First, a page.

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Claims trends give deal-makers clues to pitfalls

Liberty GTS has recently published its annual Claims Briefing for 2021. The study provides in-depth insight into key points that M&A transaction teams and advisors need to be focused on, including accounting and financial issues, the importance of contract review and the emergence of cyber claims.

Accounting & financial issues are behind some of our largest claims

Accounting and financial issues remain significant, especially in the Americas. Many of these claims involve stock and inventory issues and can be very large, some in excess of $50M. We also see a high number of claims relating to revenue recognition issues, including overestimation of expected revenue, reallocation of costs, or even management fabricating revenue for goods yet to be supplied.

These are not the only ways that financial statements can be misstated or manipulated. Others include delays in the recognition of impairments to assets, the understatement of allowances or overstatement of accounts receivables. Dealmakers beware – lack of due diligence here can be hugely expensive to all sides. We also think there is a clear risk that that the misstatement or manipulation of financials could become more common, as the pressures and uncertainty associated with COVID-19 have placed increased pressure on management providing them with a greater incentive to cross the line to remain in business. This risk may be exacerbated if oversights and checks have become diluted due to remote working and reduced levels of staffing.

Material contracts need checking with counterparties

In the 2020 Liberty GTS Claims Briefing, we reported that claims involving contract-related issues were on the rise, especially in the Americas, and this trend has continued in 2021. The most common issues involve the failure to disclose changes to high-revenue contracts. In a number of these cases, had the buyer spoken to the key customer concerned, the issue would most likely have been discovered prior to the deal signing – a point to note for future deal diligence.

Tax is a common source of smaller claims

Large tax-related claims remain uncommon, however, smaller tax claims do come through regularly, and typically involve either corporation tax or sales tax issues. We are seeing more import tax claims, relating to increasingly complex global supply networks. Environmental tax claims are also increasing as governments drive greener corporate practices via the tax system.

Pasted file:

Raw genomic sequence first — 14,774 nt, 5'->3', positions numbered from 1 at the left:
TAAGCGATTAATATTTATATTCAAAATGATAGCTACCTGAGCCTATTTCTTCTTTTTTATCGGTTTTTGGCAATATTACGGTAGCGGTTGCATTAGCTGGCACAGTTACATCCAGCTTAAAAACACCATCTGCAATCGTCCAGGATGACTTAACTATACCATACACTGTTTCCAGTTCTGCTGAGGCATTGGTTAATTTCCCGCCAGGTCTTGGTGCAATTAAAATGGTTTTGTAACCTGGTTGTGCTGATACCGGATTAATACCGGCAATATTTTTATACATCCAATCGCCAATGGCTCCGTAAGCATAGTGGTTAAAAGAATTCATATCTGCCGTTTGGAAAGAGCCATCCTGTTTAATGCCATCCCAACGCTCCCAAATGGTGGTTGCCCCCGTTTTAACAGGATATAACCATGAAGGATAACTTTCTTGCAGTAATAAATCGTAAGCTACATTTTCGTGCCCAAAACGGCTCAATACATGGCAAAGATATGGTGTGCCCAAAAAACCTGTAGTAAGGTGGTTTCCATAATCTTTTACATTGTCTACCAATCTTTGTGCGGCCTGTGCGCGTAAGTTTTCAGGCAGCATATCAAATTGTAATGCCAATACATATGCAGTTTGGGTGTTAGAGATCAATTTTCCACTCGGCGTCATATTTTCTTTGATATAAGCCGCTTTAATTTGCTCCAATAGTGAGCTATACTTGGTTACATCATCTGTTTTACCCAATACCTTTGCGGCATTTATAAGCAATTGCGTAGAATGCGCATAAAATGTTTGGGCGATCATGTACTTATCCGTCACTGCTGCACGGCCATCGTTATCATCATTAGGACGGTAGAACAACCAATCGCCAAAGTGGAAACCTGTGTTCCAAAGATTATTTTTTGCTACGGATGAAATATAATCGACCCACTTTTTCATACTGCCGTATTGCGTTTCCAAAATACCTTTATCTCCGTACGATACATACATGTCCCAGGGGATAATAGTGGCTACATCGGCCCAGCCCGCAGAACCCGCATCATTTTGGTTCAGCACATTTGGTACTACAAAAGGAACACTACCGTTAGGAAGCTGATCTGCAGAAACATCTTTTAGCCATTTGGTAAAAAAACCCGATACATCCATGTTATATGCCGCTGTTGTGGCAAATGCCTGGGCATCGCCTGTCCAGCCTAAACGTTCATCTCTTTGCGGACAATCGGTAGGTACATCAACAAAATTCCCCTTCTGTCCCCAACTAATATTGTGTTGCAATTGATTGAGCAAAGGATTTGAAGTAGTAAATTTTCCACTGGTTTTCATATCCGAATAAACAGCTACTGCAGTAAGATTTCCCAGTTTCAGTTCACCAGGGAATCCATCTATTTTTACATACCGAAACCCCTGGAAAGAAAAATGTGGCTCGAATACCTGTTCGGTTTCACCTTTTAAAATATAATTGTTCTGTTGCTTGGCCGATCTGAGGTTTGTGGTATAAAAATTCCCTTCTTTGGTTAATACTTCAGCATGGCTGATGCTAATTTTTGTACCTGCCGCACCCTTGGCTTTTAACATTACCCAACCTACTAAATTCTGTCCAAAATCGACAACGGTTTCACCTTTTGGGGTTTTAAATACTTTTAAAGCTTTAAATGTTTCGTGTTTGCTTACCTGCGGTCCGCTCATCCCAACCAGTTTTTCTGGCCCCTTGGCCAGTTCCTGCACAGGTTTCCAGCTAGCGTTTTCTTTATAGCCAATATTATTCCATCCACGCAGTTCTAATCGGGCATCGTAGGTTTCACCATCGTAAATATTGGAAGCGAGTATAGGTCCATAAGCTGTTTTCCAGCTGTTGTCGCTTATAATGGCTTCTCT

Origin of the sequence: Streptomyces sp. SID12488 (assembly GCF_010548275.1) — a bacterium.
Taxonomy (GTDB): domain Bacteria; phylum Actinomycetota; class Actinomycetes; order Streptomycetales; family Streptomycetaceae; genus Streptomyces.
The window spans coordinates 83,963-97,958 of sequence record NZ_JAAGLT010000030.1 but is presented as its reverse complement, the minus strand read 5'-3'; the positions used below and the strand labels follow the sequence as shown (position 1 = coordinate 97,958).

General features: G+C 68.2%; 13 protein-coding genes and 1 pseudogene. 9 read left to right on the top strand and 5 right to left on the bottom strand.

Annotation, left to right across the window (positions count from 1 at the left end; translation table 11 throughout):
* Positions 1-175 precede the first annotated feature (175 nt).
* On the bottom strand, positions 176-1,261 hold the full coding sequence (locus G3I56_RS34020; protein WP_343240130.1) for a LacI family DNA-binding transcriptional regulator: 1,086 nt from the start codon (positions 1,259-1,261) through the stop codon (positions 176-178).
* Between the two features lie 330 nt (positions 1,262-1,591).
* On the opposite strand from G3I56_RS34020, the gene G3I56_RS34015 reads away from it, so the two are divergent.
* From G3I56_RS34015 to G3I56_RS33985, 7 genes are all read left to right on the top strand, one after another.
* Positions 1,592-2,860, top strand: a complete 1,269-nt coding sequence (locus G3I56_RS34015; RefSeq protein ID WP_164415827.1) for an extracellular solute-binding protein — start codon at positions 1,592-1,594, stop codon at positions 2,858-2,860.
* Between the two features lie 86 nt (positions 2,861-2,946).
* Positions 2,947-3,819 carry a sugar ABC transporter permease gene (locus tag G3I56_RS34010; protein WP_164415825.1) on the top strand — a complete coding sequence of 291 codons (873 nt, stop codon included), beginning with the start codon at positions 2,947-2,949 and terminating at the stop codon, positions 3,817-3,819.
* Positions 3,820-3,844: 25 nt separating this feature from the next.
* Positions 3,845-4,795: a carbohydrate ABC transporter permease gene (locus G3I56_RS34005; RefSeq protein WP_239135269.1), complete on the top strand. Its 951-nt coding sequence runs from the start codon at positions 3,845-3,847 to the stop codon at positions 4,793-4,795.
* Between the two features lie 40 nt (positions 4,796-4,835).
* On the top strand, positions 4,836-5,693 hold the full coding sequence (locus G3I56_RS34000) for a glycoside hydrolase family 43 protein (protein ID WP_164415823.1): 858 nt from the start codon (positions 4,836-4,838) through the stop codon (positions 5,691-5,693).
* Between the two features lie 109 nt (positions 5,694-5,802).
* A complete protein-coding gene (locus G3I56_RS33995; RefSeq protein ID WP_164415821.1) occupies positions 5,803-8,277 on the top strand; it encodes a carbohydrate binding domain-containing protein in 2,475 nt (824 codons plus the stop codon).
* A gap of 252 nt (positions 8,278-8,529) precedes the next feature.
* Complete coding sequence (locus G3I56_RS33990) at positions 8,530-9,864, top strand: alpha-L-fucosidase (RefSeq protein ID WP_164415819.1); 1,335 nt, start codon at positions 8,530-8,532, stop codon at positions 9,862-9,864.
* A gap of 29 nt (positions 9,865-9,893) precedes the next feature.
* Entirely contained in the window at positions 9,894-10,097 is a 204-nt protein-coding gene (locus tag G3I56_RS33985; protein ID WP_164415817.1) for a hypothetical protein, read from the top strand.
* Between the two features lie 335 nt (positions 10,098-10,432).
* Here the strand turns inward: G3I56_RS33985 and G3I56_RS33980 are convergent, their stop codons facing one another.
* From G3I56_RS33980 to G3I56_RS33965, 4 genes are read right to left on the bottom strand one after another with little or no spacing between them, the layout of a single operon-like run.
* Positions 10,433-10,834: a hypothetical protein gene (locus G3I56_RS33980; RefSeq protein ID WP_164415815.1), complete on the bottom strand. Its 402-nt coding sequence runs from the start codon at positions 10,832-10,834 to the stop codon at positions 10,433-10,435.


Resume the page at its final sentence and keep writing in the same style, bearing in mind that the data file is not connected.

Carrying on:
Cyber claims are an emerging area of risk

It will come as no surprise to hear that in the last 12 months there have been ever more claims involving cyber-attacks, with victims including financial institutions, healthcare companies, education establishments and infrastructure.

M&A insurers increasingly see this as a risk that businesses ought to be managing by purchasing a bespoke cyber policy with suitable cover and adequate limits.

IT deal pricing pushes up claims

In 2020, there was a noticeable uptick in claims involving companies in the IT sector, reflecting the increasing number of deals in this space. This has thrown a spotlight on high valuation multiples on deals involving young, fast-growing tech businesses. A high valuation multiple can obviously result in a large claim where the loss is calculated on a ‘multiple-of-EBITDA’ basis, even when the underlying issue is not particularly significant. As a result, we predict that the market may increasingly look to cap the size of the multiple or even exclude the use of a transaction multiple altogether.

Be wary of ongoing disputes during a deal

Third-party claims, relating to a dispute that was already ongoing at time of acquisition, make up a more significant portion of claims notifications than many appreciate, and the number has been steadily increasing. 39% of our notifications so far this year have involved a third-party claim, an increase of 18% since last year.

We expect this to become an increasingly common issue going forward, and we advise M&A teams to do careful due diligence around possible disputes in the target company.

Check, check and check again

The summary above highlights the growing sources of disputes after a deal has closed and provides a useful checklist to those involved in making deals. There are multiple ways in which sellers can manipulate values, but the answer to many of them is check, check and check again. Due diligence must mean just that.

Liberty Mutual Canada™ is the registered business name under which the Canadian branch of the Liberty Mutual Insurance Company operates in Canada. This literature is a summary only and does not include all terms, conditions, or exclusions of the coverage described. Please refer to the actual policy language for complete details of coverage and exclusions.